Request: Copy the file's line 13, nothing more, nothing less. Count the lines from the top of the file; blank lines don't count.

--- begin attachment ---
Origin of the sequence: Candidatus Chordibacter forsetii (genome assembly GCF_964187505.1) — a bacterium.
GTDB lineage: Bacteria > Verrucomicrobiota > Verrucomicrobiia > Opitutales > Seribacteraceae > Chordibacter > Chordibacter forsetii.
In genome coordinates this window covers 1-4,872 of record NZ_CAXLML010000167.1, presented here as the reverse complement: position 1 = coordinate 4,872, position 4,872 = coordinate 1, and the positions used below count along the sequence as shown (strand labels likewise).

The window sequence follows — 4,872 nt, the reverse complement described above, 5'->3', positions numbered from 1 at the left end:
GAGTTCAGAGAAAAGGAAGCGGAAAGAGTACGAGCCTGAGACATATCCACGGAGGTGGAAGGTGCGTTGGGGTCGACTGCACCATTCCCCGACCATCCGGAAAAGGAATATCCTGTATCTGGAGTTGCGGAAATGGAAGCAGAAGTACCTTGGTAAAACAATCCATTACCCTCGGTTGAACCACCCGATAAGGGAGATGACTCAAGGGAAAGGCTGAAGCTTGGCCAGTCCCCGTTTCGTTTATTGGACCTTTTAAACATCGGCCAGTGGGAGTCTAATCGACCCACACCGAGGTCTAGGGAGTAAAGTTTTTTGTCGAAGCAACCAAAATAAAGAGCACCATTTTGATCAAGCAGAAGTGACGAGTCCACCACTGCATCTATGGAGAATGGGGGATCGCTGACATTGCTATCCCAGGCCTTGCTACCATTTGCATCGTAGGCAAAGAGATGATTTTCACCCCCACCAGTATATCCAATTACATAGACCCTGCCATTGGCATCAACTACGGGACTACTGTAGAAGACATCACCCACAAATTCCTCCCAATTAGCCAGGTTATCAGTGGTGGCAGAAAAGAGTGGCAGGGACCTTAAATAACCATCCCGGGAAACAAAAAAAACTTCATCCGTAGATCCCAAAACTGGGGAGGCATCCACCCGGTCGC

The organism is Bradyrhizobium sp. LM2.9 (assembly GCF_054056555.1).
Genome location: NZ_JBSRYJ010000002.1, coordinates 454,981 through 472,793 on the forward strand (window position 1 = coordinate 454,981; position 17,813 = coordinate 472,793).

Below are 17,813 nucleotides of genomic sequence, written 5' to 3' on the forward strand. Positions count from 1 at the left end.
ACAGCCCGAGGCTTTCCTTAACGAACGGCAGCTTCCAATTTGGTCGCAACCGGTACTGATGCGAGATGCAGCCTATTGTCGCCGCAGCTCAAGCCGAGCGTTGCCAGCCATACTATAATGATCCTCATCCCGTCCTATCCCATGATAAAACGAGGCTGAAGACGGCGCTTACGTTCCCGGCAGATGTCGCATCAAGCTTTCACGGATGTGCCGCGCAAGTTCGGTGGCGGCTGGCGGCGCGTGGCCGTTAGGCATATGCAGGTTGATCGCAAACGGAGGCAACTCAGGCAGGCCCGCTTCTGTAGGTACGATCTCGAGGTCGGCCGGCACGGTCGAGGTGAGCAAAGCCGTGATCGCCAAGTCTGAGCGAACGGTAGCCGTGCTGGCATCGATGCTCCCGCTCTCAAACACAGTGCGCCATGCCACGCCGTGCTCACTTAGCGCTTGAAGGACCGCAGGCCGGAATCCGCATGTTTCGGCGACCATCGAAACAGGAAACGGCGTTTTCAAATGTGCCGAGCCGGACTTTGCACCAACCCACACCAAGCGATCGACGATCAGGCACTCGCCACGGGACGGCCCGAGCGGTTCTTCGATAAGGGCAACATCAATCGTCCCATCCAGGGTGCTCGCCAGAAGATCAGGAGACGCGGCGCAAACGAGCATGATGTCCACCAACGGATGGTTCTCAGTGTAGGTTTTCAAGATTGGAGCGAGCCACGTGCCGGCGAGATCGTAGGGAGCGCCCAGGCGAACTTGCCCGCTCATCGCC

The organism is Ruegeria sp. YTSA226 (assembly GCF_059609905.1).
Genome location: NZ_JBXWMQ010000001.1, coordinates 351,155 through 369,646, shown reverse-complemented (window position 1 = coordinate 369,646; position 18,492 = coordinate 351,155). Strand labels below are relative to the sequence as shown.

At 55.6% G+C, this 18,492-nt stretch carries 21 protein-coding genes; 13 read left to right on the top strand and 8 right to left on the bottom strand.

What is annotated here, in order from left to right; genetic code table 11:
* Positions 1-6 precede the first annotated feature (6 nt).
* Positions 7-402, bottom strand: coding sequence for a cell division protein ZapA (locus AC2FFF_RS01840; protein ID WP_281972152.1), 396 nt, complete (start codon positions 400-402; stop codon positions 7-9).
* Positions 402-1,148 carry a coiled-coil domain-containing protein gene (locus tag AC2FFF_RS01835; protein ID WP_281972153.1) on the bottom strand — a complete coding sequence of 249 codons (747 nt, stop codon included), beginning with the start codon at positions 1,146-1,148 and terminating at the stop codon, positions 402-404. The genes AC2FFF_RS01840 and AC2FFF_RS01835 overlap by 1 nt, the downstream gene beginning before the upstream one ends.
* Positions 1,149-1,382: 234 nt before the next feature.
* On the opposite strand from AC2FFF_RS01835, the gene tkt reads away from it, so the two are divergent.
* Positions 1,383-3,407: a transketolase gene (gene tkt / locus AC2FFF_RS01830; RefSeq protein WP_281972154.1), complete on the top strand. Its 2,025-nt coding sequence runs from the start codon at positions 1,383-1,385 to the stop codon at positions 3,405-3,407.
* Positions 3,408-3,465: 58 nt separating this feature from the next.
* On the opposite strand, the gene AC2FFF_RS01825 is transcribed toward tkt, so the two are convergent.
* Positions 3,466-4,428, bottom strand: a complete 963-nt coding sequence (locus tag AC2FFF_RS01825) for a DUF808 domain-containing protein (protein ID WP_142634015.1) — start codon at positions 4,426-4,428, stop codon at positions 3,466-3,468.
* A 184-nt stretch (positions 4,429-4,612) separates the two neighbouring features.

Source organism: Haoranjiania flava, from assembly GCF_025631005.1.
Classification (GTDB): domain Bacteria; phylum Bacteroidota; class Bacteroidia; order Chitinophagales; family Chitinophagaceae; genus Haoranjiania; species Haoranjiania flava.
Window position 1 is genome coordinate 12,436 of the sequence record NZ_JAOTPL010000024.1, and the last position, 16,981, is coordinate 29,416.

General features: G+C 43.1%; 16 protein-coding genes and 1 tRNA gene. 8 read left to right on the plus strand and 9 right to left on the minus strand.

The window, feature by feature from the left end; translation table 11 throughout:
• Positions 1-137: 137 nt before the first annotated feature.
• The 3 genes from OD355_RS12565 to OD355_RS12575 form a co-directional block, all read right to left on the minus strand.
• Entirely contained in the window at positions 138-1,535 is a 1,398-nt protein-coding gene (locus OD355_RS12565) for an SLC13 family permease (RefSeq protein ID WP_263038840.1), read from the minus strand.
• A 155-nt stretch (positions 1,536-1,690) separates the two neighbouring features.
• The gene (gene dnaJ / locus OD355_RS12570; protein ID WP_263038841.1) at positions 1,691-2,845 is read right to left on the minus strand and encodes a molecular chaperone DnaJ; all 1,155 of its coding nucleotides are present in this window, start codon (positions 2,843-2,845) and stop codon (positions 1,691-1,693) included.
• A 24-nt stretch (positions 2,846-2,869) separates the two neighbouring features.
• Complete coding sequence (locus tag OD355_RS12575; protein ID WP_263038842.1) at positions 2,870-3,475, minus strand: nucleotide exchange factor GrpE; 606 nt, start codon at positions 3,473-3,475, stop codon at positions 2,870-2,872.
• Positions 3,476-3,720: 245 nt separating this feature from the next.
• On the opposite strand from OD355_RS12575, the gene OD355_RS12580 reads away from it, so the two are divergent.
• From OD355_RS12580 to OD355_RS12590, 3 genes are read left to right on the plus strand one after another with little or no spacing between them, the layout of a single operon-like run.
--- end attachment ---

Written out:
What is annotated here, in order from left to right; genetic code table 11: